Strong Labor Market Decreases Foreclosures

Chart shows close correlation

money chart

A new study from Fannie Mae shows that the jobs market correlates closely to the number of homes in foreclosures, according to an articleby Susanna Kim for The Home Story.

Foreclosure starts decreased in July to the lowest level since May 2005, according to ATTOM Data Solutions, the new parent company of RealtyTrac.

Banks started on the public foreclosure process on 36,863 residential properties nationwide in July, a decrease of 5% from last month and 19% from last year.

While the drop in foreclosures can be tied to many different economic factors, the main reason is the jobs market, Fannie Mae Economist Orawin Velz said, according to the article.

From the article:

Velz says one of the most common reasons people fall behind on mortgage payments is unemployment.

“If you lose your job, it doesn’t take much to stop paying your mortgage,” she says.

The jobs market improved over the past several months, posting higher-than-expected gains each month.

Total non-farm payroll employment increased by 255,000 in July, far above what experts predicted, and by 287,000 in June, according to a report from Bureau of Labor Statistics.

This chart shows the correlation of the jobs market and foreclosures over time.

Click to Enlarge

FM

(Source: Fannie Mae)

That being said, the national delinquency rate increased 5% in July, the first rise above 4.5% since February, according to a report by Black Knight Financial Services.

Other sources, such as S&P Dow Jones Indices and Experian also reported an increase in mortgage delinquency in July.

Does this mean we will see a shift in the jobs market? If these delinquencies turn into foreclosures, it might.

Posted in Financing, Foreclosure, Homeownership, Market Conditions, Mortgage | Tagged , , , , | Leave a comment

How to Decorate with Black-and-White

How To Decorate With Black-and-White http://www.housebeautiful.com/decorating/colors/black-and-white-designer-rooms via @housebeautiful#Black/White

http://www.housebeautiful.com, August 29th, 2016

Posted in Design & Remodel | Tagged , , , , , | Leave a comment

Don’t Get Caught in the Rental Trap!

KCM Crew, August 29th, 2016

Don't Get Caught in the Rental Trap! | Keeping Current MattersThere are many benefits to homeownership. One of the top ones is being able to protect yourself from rising rents and lock in your housing cost for the life of your mortgage.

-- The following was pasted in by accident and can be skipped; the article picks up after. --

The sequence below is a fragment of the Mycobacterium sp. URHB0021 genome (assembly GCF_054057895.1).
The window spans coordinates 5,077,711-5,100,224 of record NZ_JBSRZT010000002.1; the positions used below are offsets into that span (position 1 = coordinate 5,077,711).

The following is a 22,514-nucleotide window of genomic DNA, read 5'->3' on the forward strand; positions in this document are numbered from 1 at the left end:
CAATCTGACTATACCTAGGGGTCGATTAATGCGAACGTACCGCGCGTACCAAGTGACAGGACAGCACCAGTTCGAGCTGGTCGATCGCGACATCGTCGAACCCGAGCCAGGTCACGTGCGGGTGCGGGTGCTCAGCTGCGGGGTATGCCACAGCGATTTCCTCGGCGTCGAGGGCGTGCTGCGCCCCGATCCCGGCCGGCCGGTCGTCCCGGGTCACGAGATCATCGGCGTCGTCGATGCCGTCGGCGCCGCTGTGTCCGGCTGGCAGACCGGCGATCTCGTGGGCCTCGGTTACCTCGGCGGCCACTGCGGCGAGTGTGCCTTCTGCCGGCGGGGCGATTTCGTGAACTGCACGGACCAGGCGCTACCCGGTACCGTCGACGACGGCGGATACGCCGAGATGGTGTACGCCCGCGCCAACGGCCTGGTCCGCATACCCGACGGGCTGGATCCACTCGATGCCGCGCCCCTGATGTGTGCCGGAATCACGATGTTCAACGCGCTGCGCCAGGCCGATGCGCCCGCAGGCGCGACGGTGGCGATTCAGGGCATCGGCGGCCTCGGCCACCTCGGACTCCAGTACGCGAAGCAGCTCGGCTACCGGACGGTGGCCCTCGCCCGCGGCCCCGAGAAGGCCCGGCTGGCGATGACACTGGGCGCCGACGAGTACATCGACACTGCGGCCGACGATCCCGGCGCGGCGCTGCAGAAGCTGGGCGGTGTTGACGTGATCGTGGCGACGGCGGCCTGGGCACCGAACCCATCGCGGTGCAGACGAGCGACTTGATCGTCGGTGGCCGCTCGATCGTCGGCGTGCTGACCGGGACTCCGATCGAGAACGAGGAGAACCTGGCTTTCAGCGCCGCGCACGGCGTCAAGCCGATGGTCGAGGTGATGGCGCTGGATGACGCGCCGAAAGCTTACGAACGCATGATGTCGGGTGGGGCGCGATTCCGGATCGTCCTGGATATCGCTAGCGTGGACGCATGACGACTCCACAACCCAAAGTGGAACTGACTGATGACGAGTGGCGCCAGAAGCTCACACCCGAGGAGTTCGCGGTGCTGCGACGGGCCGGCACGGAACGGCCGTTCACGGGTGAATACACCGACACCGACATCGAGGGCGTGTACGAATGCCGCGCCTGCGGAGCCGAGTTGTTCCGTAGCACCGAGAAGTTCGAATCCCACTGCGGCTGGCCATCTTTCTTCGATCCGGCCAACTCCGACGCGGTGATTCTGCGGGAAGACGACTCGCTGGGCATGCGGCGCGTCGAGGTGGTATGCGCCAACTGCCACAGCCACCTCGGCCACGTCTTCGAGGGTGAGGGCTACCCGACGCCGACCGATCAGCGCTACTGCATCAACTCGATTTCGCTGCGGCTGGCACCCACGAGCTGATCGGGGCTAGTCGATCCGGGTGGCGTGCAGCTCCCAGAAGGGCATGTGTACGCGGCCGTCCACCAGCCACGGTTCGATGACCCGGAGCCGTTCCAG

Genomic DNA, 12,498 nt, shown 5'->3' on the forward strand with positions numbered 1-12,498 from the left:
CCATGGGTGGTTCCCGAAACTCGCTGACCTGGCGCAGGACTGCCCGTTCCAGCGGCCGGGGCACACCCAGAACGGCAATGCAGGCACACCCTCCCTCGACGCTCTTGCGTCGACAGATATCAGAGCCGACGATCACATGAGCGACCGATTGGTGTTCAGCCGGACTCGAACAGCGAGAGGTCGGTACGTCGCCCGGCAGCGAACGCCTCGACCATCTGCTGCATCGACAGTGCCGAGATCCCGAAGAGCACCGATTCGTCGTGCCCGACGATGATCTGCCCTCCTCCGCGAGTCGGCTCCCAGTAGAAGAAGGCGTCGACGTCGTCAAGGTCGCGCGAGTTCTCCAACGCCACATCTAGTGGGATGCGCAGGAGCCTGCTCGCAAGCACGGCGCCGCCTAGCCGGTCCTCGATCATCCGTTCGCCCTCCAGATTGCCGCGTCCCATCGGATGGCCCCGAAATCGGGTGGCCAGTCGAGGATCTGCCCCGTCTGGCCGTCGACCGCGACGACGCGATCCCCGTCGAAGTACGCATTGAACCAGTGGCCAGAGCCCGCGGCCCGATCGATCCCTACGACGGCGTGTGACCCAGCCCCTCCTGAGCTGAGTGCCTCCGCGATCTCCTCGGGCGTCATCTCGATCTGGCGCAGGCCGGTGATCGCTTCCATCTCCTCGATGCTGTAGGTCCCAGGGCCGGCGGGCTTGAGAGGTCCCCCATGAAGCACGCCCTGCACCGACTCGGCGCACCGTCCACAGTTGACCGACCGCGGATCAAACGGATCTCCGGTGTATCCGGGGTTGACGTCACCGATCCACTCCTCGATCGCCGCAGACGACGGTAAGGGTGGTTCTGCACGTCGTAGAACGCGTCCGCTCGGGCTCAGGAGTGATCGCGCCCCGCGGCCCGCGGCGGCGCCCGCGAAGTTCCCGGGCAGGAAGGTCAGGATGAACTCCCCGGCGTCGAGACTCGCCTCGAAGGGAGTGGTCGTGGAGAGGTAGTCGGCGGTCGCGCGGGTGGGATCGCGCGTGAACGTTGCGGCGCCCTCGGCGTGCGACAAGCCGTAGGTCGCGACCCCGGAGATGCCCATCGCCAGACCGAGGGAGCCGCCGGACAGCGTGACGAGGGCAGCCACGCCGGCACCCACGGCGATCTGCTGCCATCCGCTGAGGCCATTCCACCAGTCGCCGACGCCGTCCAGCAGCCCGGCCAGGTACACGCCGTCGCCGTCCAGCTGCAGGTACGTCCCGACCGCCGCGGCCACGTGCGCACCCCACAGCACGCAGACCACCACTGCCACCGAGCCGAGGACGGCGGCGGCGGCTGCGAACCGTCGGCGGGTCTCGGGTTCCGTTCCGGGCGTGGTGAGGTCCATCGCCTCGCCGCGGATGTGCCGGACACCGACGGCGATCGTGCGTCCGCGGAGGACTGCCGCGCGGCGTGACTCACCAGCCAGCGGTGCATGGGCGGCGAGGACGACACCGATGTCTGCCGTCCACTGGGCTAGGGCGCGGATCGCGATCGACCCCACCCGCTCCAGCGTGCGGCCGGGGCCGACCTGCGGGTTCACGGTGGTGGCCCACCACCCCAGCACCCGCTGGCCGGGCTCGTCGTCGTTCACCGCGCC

Don’t Become Trapped

Jonathan Smoke, Chief Economist at realtor.com, reported on what he calls a “Rental Affordability Crisis.” He warns that,

“Low rental vacancies and a lack of new rental construction are pushing up rents, and we expect that they’ll outpace home price appreciation in the year ahead.”

In the Joint Center for Housing Studies at Harvard University’s 2015 Report on Rental Housing,they reported that 49% of rental households are cost-burdened, meaning they spend more than 30% of their income on housing. These households struggle to save for a rainy day and pay other bills, such as food and healthcare.

It’s Cheaper to Buy Than Rent

In Smoke’s article, he went on to say,

“Housing is central to the health and well-being of our country and our local communities. In addition, this (rental affordability) crisis threatens the future value of owned housing, as the burdensome level of rents will trap more aspiring owners into a vicious financial cycle in which they cannot save and build a solid credit record to eventually buy a home.” “While more than 85% of markets have burdensome rents today, it’s perplexing that in more than 75% of the counties across the country, it is actually cheaper to buy than rent a home. So why aren’t those unhappy renters choosing to buy?”

Know Your Options

Perhaps you have already saved enough to buy your first home. HousingWire reported that analysts at Nomura believe:

“It’s not that Millennials and other potential homebuyers aren’t qualified in terms of their credit scores or in how much they have saved for their down payment. It’s that they think they’re not qualified or they think that they don’t have a big enough down payment.” (emphasis added)

Many first-time homebuyers who believe that they need a large down payment may be holding themselves back from their dream home. As we have reported before, in many areas of the country, a first-time home buyer can save for a 3% down payment in less than two years. You may have already saved enough!

Bottom Line

Don’t get caught in the trap so many renters are currently in. If you are ready and willing to buy a home, find out if you are able. Have a professional help you determine if you are eligible to get a mortgage.

Posted in Financing, Home Buying, Home Selling, Homeownership, Market Conditions, Rent vs. Buy | Tagged , , , , , | Leave a comment

Trending Now: 25 Bedrooms We’d Love to Fall Asleep In

Trending Now: 25 Bedrooms We’d Love to Fall Asleep In http://www.houzz.com/ideabooks/71415173 via @Houzz#Bedrooms

http://www.houzz.com, August 29th, 2016